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Cancer Genetics Professional Education in a Global Community of Practice

Kathleen Blazer

8 Collaborator(s)

Funding source

National Cancer Institute (NIH)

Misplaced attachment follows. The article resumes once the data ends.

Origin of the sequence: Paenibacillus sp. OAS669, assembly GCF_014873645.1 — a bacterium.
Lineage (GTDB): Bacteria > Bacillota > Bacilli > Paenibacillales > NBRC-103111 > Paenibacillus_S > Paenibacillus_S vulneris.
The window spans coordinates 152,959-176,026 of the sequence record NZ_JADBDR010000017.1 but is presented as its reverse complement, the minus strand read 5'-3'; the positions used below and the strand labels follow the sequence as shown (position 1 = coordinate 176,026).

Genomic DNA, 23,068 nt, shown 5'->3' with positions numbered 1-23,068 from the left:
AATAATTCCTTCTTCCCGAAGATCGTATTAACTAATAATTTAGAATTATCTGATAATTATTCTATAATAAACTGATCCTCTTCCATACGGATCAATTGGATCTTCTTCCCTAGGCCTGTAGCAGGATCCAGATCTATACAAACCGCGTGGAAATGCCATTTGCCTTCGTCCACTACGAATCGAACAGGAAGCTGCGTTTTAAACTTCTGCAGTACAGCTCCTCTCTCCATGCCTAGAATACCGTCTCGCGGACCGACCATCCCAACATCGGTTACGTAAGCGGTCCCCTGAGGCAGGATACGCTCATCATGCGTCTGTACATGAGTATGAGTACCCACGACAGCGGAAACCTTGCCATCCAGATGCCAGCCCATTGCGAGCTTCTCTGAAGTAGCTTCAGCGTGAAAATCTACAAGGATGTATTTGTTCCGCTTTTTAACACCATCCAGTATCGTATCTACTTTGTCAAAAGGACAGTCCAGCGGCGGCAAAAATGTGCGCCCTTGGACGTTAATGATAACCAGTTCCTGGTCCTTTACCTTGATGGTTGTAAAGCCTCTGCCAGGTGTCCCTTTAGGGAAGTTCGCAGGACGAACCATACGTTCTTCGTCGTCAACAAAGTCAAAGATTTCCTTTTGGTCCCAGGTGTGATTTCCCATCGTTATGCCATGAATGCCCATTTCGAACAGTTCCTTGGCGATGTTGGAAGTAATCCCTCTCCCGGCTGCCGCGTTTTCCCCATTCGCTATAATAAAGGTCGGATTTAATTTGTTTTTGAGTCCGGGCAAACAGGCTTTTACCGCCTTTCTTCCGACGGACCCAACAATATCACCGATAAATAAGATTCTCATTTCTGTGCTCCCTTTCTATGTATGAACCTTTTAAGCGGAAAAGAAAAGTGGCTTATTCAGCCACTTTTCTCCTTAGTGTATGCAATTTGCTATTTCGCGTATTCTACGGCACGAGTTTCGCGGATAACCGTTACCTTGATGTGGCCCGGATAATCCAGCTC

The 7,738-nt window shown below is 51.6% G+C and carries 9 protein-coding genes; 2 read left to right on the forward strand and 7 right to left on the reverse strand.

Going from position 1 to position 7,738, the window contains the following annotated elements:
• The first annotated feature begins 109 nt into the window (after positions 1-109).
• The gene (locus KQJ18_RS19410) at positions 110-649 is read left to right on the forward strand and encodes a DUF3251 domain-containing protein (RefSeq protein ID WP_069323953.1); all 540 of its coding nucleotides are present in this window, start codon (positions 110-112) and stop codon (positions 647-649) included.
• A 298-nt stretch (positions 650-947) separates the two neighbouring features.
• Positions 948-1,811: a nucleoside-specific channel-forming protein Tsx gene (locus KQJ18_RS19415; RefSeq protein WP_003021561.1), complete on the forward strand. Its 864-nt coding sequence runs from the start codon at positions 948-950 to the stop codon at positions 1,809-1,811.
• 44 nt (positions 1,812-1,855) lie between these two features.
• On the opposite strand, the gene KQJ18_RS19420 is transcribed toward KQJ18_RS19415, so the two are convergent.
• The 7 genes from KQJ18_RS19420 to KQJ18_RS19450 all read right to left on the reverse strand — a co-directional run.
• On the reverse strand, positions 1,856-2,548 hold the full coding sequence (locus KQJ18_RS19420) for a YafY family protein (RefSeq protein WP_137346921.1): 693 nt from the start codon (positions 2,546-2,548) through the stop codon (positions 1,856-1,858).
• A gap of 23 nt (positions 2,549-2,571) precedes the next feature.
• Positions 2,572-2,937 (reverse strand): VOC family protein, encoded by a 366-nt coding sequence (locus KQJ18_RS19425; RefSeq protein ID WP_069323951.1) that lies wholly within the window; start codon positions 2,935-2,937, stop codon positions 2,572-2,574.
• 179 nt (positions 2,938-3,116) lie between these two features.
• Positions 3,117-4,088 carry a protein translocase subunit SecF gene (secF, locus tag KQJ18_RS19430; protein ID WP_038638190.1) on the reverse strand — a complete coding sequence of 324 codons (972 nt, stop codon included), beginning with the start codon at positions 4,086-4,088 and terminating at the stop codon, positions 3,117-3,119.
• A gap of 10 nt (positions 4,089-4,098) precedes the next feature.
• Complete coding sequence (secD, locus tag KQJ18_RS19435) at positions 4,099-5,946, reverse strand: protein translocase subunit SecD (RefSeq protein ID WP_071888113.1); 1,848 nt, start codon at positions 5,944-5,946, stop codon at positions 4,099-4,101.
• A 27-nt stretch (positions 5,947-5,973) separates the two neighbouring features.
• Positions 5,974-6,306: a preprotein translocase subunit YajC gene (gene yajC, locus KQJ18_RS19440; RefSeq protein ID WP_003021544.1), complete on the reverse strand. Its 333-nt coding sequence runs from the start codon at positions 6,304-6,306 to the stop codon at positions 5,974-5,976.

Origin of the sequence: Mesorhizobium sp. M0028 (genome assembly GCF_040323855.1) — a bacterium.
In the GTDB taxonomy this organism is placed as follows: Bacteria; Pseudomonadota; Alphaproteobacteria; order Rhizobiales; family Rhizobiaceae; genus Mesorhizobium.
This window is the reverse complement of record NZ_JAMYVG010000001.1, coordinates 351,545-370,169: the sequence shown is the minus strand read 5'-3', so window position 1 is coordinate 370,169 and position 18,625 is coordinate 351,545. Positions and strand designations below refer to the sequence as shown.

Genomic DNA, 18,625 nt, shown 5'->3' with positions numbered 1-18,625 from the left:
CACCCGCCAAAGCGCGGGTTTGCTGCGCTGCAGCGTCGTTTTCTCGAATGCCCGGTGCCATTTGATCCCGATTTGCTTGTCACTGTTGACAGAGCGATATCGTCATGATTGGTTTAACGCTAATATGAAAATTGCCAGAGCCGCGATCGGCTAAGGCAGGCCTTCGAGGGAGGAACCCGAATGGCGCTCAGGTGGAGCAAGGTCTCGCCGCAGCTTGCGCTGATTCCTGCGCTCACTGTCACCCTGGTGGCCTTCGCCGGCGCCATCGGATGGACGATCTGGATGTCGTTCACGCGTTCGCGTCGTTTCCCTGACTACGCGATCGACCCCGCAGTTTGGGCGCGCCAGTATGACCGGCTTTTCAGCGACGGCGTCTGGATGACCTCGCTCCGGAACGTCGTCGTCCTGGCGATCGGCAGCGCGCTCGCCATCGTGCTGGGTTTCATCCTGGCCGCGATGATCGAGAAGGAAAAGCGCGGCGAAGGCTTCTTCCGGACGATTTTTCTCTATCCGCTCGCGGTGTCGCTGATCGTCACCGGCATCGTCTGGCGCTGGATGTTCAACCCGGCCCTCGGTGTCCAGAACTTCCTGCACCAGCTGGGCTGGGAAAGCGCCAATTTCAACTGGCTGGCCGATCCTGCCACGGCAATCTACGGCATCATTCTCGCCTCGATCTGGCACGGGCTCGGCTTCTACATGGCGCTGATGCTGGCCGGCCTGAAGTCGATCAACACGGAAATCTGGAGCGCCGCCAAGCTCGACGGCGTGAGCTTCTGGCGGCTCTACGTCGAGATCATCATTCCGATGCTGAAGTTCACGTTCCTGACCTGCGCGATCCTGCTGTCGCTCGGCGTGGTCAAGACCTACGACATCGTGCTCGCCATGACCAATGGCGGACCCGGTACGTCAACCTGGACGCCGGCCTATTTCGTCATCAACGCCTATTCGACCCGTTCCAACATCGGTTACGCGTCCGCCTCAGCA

Rapidly evolving genetic/genomic technologies have revolutionized our approach to genetic cancer risk assessment (GCRA), screening, prevention and targeted cancer therapies, heralding the era of personalized medicine. Clinical testing is available for many hereditary cancer genes, and technologies are bringing whole exomes within reach. GCRA, an interdisciplinary practice, uses genetic/genomic tools and empiric risk models to identify high-risk individuals. Direct-to-consumer marketing has accelerated the demand for GCRA services from community-based clinicians, who are often inadequately prepared to select, apply and interpret genetic tests. An intensive GCRA training course was conducted to promote practitioner-level competence. The multimodal course included distance mediated didactics and face-to-face workshops, and enabled piloting of post-course professional development activities. There were significant pre-to-post increases among participants in GCRA knowledge, skills and professional self-efficacy (p< .001). Interestingly, some alumni continued to participate in professional development after fulfilling course requirements. Demand for the course [across the U.S. and internationally] exceeded capacity several-fold. These experiences and ongoing inquiries indicate a need to make GCRA training more accessible globally, and the curriculum needs to address clinical translation of new genomics. Action research identified the face-to-face component as a capacity barrier, and endorsed creation of all-distance and specialty GCRA training tracks. Comparative analysis indicated that a CME-accredited GCRA web conference series might provide effective case-based GCRA training. This project proposes the development of an innovative global Clinical Cancer Genetics Community of Practice (CCGCoP) to help address the demand for cancer genetics/genomics training and evidence-based patient care. Working from the theoretical framework of situated learning, the proposed project leverages the resources and expertise of the City of Hope, University of Chicago and U.S. Oncology Network to accomplish the following aims: Develop web-based tools, activities and collaborations to support the CCGCoP learning environment; enlist international thought leaders to create a new curriculum that includes rapidly-evolving cancer genetics/genomics content [and addresses domestic and global access issues]; develop full spectrum and all- distance subspecialty tracks as training options, and support integration of newly-trained participants into the CCGCoP through continuing professional development activities that promote GCRA skills development and evidence-based practice. The innovative design and evaluation plan encompasses longitudinal assessments of skills, practice change and patient outcomes, aligned with reformed standards of excellence in CME accountability. The ultimate goal of the CCGCoP is to increase the number of clinicians who are able to translate advances in genetics/genomics into personalized medicine globally.

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